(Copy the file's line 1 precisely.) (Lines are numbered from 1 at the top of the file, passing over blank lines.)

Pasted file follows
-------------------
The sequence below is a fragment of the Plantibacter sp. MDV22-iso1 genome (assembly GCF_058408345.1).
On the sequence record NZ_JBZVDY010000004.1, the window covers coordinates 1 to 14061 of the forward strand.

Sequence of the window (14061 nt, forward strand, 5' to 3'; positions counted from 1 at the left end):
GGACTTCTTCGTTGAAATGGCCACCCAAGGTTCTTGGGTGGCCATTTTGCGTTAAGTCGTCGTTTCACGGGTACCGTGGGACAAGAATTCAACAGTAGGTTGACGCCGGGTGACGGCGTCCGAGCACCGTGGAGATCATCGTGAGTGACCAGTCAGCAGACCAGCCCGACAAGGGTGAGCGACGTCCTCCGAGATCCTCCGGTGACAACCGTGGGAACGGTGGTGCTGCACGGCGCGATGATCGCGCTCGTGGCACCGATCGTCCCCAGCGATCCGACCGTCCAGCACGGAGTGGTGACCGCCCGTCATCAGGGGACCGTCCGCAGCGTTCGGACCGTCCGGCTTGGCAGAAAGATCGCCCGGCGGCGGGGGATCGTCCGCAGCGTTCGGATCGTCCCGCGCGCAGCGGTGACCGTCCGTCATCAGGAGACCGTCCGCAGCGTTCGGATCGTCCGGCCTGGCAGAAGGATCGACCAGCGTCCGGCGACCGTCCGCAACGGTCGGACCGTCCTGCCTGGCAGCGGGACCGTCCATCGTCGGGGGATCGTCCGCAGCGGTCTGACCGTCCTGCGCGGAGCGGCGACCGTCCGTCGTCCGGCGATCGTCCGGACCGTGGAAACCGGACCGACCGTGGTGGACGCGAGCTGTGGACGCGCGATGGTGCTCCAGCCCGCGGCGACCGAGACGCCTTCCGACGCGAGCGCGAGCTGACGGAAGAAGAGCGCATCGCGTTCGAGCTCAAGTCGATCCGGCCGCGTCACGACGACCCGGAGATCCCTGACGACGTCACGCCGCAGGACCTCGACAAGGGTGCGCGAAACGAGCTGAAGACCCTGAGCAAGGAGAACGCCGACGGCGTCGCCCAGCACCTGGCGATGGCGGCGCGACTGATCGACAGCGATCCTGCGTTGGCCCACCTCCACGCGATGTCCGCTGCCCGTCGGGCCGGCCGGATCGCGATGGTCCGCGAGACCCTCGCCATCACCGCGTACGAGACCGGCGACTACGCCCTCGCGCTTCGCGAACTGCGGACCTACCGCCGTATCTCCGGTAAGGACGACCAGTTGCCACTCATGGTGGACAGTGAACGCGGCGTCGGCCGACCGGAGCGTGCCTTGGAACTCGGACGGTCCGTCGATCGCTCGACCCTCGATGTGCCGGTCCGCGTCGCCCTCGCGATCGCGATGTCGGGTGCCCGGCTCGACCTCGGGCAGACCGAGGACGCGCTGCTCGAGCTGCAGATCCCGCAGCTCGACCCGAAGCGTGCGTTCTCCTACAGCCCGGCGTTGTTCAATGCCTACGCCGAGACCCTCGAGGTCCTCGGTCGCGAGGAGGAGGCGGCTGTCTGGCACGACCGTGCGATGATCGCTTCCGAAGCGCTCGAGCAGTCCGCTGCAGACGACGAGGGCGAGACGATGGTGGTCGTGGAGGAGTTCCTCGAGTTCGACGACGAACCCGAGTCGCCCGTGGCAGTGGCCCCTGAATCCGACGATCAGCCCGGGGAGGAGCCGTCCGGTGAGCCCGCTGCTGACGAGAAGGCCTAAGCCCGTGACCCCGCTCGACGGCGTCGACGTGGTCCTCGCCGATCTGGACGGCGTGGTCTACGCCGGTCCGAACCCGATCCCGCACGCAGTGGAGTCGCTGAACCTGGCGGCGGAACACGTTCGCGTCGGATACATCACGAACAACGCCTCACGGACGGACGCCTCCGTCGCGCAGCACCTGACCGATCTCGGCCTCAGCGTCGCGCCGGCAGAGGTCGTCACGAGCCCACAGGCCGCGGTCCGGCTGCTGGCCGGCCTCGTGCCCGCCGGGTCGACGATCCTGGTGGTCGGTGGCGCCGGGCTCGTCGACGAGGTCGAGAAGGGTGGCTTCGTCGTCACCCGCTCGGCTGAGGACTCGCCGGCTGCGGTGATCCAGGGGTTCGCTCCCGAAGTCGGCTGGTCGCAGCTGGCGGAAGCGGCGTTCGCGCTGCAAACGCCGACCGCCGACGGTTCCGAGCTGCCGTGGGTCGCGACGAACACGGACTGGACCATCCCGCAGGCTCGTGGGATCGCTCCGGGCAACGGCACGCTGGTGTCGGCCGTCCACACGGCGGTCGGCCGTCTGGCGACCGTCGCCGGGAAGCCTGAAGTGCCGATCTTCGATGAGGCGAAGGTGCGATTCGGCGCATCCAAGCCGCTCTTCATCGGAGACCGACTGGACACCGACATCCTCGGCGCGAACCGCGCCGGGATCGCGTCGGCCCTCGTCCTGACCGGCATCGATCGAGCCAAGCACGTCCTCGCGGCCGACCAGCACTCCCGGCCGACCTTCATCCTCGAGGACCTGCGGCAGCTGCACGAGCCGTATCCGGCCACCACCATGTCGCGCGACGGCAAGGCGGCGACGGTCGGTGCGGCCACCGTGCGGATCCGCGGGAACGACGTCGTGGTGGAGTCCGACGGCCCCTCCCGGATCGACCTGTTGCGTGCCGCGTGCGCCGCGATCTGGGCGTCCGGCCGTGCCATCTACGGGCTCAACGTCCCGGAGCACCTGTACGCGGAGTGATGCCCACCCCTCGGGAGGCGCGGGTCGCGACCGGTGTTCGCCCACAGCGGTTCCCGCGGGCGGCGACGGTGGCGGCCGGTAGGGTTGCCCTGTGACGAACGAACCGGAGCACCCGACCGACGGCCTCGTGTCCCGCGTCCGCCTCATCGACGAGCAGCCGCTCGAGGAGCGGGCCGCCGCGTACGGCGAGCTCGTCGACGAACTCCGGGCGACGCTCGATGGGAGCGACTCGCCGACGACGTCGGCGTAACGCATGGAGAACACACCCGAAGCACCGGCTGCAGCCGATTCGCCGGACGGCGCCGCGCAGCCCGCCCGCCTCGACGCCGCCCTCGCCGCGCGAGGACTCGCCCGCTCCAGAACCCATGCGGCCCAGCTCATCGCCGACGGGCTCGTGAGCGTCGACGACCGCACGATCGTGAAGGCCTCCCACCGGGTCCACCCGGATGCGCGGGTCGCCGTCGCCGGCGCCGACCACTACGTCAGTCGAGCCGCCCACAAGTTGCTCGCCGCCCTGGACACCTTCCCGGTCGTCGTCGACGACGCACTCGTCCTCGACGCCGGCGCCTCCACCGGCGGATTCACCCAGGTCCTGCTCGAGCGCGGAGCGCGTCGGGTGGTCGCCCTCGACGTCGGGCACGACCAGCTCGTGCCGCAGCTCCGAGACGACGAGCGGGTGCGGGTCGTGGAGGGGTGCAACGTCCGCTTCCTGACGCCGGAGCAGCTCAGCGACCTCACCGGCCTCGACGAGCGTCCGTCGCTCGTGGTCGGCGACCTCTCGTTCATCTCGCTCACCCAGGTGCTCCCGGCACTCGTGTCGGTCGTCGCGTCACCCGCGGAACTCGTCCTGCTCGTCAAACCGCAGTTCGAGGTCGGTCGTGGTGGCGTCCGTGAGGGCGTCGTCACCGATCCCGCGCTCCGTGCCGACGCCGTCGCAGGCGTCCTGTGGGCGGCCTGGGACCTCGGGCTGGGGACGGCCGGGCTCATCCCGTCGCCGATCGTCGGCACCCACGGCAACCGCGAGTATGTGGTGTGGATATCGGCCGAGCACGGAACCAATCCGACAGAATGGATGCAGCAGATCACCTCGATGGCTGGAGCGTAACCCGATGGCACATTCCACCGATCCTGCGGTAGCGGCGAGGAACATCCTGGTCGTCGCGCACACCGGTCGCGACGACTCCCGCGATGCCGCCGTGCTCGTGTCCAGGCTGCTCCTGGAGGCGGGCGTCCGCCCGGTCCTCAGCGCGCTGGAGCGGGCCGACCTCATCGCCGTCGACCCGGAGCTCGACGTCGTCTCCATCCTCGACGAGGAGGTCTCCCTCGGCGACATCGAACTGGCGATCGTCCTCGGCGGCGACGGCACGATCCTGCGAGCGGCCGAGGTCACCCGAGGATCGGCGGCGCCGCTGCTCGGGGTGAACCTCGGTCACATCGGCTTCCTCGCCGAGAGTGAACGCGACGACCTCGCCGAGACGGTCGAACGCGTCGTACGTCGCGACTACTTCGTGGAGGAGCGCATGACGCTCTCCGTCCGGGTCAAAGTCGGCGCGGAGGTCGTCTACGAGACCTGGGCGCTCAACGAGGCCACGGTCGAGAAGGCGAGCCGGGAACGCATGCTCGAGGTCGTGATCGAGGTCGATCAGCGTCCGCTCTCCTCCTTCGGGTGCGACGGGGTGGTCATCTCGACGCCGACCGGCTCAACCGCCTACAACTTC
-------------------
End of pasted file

The sequence below is a fragment of the Plantibacter sp. MDV22-iso1 genome (assembly GCF_058408345.1).